Guidance for policy makers
The New Zealand Disability Strategy adopts the 'social model' of disability. This draws on a human rights discourse, defining disabled people as an excluded or oppressed social group. It distinguishes between the impairments that people have and the barriers to social participation that they experience. The Strategy promotes the participation and leadership of disabled people in society, with the same access to opportunities as non-disabled people.
The following are key concepts in policy making that is consistent with the New Zealand Disability Strategy:
- Disabled people
- Disability sector
- Disability community
- Disability perspective.
The social model of disability specifies that individuals do not have disability - it lies in society.
The experience of disability occurs when people with impairments are excluded from places and activities most of us take for granted. It happens when our infrastructure and systems do not accommodate the diverse abilities and needs of all citizens.
The experience of disability is influenced by the nature of a person’s impairment. Gender, age, ethnicity and culture can also have a profound and sometimes compounding effect on an individual’s experience of disability.
People can have impairments.
An impairment can be intellectual, psychiatric, physical, neurological or sensory, and be temporary, intermittent or ongoing.
People may acquire an impairment through an accident or illness, and/or a person may be born with an impairment. Multiple impairments are common, especially with increasing age.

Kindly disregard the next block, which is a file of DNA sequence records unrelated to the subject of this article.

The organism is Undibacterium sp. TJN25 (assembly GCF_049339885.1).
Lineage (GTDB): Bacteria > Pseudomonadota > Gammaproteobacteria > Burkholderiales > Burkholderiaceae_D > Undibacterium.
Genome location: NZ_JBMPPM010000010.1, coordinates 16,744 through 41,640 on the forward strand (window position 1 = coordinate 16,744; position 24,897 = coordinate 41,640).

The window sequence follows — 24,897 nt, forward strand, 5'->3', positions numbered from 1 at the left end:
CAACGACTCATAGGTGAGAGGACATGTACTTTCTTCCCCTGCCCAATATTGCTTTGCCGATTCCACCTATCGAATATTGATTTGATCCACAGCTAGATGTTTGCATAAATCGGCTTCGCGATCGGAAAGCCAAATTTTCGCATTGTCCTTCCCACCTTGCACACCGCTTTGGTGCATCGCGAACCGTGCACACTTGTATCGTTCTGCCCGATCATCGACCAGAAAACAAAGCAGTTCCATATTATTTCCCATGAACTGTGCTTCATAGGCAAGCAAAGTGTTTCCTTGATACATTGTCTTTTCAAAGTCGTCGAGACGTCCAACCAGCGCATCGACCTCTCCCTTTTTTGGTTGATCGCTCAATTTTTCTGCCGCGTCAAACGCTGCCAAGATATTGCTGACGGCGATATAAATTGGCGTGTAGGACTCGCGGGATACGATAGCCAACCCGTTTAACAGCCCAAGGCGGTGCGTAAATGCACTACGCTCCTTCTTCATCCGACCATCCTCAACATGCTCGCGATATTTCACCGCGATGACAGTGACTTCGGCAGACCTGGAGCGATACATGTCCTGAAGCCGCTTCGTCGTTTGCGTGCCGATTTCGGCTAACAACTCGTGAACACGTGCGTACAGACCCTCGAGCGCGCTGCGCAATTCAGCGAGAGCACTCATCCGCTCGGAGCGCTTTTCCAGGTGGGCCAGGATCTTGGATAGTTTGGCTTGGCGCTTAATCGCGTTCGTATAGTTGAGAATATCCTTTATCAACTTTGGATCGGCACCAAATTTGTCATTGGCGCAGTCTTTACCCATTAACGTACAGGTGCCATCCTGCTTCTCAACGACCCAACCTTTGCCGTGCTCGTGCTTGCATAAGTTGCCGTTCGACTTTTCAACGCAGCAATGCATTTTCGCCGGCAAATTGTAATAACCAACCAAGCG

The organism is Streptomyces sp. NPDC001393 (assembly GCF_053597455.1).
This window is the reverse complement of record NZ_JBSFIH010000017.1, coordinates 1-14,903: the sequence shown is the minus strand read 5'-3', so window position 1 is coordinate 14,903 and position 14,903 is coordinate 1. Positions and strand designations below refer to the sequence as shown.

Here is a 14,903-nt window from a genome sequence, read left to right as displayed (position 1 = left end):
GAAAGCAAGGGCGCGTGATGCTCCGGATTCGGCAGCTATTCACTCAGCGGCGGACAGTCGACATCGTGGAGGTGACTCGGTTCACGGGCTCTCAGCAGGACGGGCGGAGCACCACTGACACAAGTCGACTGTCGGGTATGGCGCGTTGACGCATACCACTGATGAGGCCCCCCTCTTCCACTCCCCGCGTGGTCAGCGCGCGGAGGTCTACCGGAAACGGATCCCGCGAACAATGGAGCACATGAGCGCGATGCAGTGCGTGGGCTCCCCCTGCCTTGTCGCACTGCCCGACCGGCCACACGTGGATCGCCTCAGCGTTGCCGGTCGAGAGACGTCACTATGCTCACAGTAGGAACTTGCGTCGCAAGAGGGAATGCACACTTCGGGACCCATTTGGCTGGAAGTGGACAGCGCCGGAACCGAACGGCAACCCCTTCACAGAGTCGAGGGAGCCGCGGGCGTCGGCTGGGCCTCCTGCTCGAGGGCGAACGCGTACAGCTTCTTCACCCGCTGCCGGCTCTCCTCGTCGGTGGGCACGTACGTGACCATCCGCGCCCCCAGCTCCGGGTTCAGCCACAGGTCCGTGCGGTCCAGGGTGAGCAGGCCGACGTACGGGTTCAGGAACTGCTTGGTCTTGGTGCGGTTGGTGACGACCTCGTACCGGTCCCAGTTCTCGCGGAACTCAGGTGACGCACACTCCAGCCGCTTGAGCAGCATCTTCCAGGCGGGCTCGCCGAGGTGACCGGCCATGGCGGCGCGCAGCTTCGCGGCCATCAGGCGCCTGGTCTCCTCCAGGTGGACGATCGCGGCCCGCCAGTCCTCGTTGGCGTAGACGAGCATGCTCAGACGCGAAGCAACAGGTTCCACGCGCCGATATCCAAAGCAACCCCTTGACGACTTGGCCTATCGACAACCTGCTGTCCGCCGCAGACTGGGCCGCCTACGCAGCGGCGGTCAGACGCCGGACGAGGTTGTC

People with impairments are disabled if society does not provide an environment that takes their impairments adequately into account. Consequently, they experience barriers preventing their participation in society.
The disability sector includes organisations and people (disabled and non-disabled, professional and lay people) who work in support of disabled people and disability issues. This includes service providers and funders (both government and non-government) and umbrella agencies that represent providers and consumers for particular aspects of the disability sector.
The disability community is a subset of the disability sector. It includes disabled people, partners, friends, families, relatives, unpaid carers and others directly involved in informal support as determined by disabled people. This includes advocacy/consumer organisations made up of and representing disabled people.